The interface between social media and the law is one fraught with many grey areas, so unsurprisingly, it is a growing area of legal scholarship. From the regulatory and ethical considerations of jurors and judges using social media, to the rights and responsibilities of employers and employees, to an increasingly blurred public/private divide, social media has deeply affected the way we think about – and use – the law.
In celebration of the fifth annual global Social Media Day, we’ve collated an easy-reference resource list of some our recently published journal articles on this emerging but increasingly relevant field of study. Below, you will find abstracts for some of our content published in 2013 and 2014. Subscribers can click-through directly to full text on Westlaw AU. As always, non-subscribers are able to purchase individual articles: see here for more information.
- Marilyn Krawitz, “Summoned by social media: Why Australian courts should have social media accounts” (2014) 23 JJA 182
Millions of people and organisations benefit from using social media. Court staff can also benefit from using it. In particular, they can inform the public about recent judgments and about how courts function. At this point, few courts in Australia, Canada and the United Kingdom use social media. This article examines why. Ultimately, it argues that Australian court staff should consider using social media to increase confidence in the judiciary. Subscribers can read the full text here.
- Emma Wagstaff and Kieran Tranter, “Taking Facebook at face value: The Refugee Review Tribunal’s use of social media evidence” (2014) 21 AJ Admin L 172
This article argues that the Refugee Review Tribunal (RRT) is placing excessive weight on evidence gathered from social media in reviewing refugee decisions. It will be argued that the RRT is assigning high truth values to information concerning applicants and others from social media. This is despite detailed research that suggests that social media rarely conveys accurate or consistent information about an individual. In taking such evidence at face value the RRT is misunderstanding social media and potentially making errors in its decisions. Subscribers can read the full text here.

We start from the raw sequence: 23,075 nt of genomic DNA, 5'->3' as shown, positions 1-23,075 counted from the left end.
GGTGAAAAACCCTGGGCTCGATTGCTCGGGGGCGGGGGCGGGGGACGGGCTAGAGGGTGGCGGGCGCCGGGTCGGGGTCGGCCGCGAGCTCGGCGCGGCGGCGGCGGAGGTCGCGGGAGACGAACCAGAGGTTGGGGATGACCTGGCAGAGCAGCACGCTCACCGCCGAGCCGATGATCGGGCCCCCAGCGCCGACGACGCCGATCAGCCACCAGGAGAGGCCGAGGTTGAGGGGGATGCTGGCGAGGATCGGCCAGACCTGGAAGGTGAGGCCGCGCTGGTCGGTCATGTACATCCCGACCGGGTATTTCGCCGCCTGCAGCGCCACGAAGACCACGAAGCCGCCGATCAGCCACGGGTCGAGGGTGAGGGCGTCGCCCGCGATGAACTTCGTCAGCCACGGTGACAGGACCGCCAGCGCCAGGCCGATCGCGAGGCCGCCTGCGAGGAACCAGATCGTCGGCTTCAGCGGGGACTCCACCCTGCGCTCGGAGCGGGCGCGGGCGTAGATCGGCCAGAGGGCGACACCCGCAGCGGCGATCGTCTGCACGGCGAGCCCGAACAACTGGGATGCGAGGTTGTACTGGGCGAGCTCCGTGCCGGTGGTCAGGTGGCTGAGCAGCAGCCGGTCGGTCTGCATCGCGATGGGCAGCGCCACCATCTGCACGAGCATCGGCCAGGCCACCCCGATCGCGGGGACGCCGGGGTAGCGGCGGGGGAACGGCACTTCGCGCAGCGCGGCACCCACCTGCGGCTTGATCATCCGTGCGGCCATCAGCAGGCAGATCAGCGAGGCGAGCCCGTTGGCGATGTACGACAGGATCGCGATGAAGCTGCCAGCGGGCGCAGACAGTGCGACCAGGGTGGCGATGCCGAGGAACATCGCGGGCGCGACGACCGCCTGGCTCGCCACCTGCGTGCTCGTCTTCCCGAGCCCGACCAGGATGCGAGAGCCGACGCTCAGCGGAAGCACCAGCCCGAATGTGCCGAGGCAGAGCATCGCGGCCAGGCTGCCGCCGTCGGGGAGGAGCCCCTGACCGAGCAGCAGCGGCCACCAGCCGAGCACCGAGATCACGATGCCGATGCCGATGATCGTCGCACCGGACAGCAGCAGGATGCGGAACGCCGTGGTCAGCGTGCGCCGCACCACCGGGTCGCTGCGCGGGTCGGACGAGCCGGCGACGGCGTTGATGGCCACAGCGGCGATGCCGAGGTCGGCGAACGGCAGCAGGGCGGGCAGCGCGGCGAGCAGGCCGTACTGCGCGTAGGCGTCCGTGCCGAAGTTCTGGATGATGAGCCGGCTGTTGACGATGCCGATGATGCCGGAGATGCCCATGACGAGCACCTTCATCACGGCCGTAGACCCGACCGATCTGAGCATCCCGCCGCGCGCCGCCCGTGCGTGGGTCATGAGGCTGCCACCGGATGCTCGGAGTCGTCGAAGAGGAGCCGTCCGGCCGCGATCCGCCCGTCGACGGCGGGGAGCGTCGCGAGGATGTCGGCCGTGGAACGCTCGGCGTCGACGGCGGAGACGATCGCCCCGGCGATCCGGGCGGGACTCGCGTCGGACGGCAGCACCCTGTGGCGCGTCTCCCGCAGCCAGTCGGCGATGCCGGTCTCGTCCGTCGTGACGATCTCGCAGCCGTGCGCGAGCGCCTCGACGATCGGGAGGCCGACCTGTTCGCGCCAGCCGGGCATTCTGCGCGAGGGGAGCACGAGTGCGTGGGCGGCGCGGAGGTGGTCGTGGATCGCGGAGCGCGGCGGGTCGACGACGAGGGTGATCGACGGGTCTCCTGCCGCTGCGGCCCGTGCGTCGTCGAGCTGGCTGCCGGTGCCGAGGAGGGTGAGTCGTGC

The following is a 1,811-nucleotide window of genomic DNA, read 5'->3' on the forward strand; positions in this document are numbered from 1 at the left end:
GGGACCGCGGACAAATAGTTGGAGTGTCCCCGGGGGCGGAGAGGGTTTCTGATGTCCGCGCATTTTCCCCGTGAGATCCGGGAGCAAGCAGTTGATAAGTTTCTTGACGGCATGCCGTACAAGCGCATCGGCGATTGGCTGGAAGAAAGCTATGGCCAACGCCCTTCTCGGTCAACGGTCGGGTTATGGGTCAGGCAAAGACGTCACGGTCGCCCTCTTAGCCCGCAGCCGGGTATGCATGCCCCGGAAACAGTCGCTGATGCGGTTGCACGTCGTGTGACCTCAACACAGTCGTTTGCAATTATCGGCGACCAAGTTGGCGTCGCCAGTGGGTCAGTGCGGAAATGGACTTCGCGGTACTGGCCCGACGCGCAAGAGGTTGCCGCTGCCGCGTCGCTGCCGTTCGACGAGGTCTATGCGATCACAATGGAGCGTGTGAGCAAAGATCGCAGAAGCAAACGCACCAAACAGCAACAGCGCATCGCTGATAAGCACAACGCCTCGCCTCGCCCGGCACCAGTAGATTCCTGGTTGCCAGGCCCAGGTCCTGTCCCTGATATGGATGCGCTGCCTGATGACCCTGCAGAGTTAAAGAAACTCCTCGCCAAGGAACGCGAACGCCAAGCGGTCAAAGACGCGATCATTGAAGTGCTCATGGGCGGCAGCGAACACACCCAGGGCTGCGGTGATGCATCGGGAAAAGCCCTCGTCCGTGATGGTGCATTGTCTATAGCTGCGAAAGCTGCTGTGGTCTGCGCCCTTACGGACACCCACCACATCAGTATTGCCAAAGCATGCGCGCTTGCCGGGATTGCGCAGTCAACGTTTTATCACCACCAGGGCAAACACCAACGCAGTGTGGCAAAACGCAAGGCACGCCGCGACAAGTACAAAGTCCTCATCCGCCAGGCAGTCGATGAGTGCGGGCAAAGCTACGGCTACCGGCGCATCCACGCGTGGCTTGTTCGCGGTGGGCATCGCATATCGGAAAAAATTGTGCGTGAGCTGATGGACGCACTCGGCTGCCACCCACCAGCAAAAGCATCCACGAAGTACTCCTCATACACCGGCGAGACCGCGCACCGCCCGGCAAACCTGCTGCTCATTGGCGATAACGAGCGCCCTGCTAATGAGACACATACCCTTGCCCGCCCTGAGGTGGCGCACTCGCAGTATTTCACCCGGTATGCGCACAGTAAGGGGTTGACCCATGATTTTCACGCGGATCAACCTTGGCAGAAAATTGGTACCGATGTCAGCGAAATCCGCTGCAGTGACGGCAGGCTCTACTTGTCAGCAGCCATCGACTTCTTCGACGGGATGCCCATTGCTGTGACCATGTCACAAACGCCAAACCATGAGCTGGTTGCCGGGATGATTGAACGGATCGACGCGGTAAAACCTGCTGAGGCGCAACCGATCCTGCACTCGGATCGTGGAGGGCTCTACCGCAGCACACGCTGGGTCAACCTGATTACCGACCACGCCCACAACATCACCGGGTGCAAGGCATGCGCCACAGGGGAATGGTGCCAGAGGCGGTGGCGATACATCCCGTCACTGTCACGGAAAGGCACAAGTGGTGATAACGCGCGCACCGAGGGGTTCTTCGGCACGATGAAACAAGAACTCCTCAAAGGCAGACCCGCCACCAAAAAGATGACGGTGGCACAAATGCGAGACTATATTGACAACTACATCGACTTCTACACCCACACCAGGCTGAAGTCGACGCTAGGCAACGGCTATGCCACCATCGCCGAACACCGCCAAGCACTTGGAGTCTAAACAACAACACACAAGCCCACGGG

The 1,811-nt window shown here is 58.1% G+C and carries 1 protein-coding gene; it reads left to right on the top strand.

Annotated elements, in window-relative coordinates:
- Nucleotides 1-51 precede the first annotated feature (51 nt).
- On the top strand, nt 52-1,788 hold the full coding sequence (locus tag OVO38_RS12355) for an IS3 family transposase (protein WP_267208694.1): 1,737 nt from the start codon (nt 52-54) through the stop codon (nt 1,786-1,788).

- Isaac Frawley Buckley, “In defence of “take-down” orders: Analysing the alleged futility of the court-ordered removal of archived online prejudicial publicity” (2014) 23 JJA 203
This article considers orders, known as “take-down” orders, that are made by courts directing media organisations to remove online news articles which, as a result of intervening circumstances between the time of their initial publication and a criminal trial, pose a real and substantial risk to the administration of justice in that trial. Critics of these orders have argued against the making of the orders on the basis that, as it is impossible for courts to “hold back the tide of publications” completely, it is futile to make any attempt at all to diminish the risk of juror contamination. This article seeks to dispel this criticism and endorses the view taken by trial judges that they ought to “do all they can” to ensure a fair trial in criminal proceedings. Subscribers can read the full text here.
- Terence W Wong, “Crowd funding: Regulating the new phenomenon” (2013) 31 CSLJ 89
The rise of social media has driven rapid growth in a new phenomenon known as crowd funding. Crowd funding sources venture capital from the internet rather than from an established capital market or financier, and has in a sense become a new “capital market”. It allows entrepreneurs to quickly, and at low cost, raise substantial amounts of capital from millions of internet users attracted to a great idea. This article suggests that crowd funding is incompatible with Australia’s current laws, and that specific regulations for crowd funding should be introduced in Australia so that it does not become confused with other investment and fundraising methods. This must be done to protect and nurture the vast untapped potential of crowd funding, to compete with the global crowd funding market, and ultimately to encourage new products and services to be created in Australia. Subscribers can read the full text here.
- Marilyn Krawitz, “May it tweet the court: Ethical considerations involving Australian lawyers’ social media use” (2013) 2 J Civ LP 85